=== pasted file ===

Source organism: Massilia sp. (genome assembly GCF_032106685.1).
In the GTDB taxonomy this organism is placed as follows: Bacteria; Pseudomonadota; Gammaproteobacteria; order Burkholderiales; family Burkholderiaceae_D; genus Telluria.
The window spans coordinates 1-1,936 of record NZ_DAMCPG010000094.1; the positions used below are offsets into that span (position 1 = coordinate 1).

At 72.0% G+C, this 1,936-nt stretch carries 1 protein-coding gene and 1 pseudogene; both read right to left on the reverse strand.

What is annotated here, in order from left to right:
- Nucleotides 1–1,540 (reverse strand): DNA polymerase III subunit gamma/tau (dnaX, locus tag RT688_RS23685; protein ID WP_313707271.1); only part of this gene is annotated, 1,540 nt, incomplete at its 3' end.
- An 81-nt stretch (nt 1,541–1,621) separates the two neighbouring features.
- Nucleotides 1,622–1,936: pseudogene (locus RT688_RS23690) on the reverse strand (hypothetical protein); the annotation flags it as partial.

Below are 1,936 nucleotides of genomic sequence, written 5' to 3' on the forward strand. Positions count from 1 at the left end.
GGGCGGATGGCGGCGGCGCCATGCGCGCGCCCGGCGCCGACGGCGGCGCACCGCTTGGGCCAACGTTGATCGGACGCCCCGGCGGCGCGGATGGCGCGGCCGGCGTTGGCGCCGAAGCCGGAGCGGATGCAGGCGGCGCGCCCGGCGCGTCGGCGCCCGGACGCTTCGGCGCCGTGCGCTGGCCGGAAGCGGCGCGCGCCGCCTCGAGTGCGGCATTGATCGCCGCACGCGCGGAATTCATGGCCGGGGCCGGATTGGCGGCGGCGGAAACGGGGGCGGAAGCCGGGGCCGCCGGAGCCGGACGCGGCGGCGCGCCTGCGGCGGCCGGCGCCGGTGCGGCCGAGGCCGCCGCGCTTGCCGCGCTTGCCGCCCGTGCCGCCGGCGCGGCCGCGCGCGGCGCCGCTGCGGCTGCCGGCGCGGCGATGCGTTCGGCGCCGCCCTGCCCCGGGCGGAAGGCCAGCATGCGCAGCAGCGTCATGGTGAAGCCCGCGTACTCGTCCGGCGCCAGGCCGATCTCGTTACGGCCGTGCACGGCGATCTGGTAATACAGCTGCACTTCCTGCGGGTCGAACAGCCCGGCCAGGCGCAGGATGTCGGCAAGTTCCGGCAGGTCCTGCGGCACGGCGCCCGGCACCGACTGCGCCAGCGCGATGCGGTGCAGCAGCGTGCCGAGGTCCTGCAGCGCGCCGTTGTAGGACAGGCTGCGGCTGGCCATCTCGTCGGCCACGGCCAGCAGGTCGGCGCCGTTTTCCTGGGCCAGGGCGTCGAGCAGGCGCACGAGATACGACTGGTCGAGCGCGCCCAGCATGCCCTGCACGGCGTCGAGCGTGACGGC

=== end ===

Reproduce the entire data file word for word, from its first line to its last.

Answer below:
Source organism: Massilia sp. (genome assembly GCF_032106685.1).
In the GTDB taxonomy this organism is placed as follows: Bacteria; Pseudomonadota; Gammaproteobacteria; order Burkholderiales; family Burkholderiaceae_D; genus Telluria.
The window spans coordinates 1-1,936 of record NZ_DAMCPG010000094.1; the positions used below are offsets into that span (position 1 = coordinate 1).

At 72.0% G+C, this 1,936-nt stretch carries 1 protein-coding gene and 1 pseudogene; both read right to left on the reverse strand.

What is annotated here, in order from left to right:
- Nucleotides 1–1,540 (reverse strand): DNA polymerase III subunit gamma/tau (dnaX, locus tag RT688_RS23685; protein ID WP_313707271.1); only part of this gene is annotated, 1,540 nt, incomplete at its 3' end.
- An 81-nt stretch (nt 1,541–1,621) separates the two neighbouring features.
- Nucleotides 1,622–1,936: pseudogene (locus RT688_RS23690) on the reverse strand (hypothetical protein); the annotation flags it as partial.

Below are 1,936 nucleotides of genomic sequence, written 5' to 3' on the forward strand. Positions count from 1 at the left end.
GGGCGGATGGCGGCGGCGCCATGCGCGCGCCCGGCGCCGACGGCGGCGCACCGCTTGGGCCAACGTTGATCGGACGCCCCGGCGGCGCGGATGGCGCGGCCGGCGTTGGCGCCGAAGCCGGAGCGGATGCAGGCGGCGCGCCCGGCGCGTCGGCGCCCGGACGCTTCGGCGCCGTGCGCTGGCCGGAAGCGGCGCGCGCCGCCTCGAGTGCGGCATTGATCGCCGCACGCGCGGAATTCATGGCCGGGGCCGGATTGGCGGCGGCGGAAACGGGGGCGGAAGCCGGGGCCGCCGGAGCCGGACGCGGCGGCGCGCCTGCGGCGGCCGGCGCCGGTGCGGCCGAGGCCGCCGCGCTTGCCGCGCTTGCCGCCCGTGCCGCCGGCGCGGCCGCGCGCGGCGCCGCTGCGGCTGCCGGCGCGGCGATGCGTTCGGCGCCGCCCTGCCCCGGGCGGAAGGCCAGCATGCGCAGCAGCGTCATGGTGAAGCCCGCGTACTCGTCCGGCGCCAGGCCGATCTCGTTACGGCCGTGCACGGCGATCTGGTAATACAGCTGCACTTCCTGCGGGTCGAACAGCCCGGCCAGGCGCAGGATGTCGGCAAGTTCCGGCAGGTCCTGCGGCACGGCGCCCGGCACCGACTGCGCCAGCGCGATGCGGTGCAGCAGCGTGCCGAGGTCCTGCAGCGCGCCGTTGTAGGACAGGCTGCGGCTGGCCATCTCGTCGGCCACGGCCAGCAGGTCGGCGCCGTTTTCCTGGGCCAGGGCGTCGAGCAGGCGCACGAGATACGACTGGTCGAGCGCGCCCAGCATGCCCTGCACGGCGTCGAGCGTGACGGC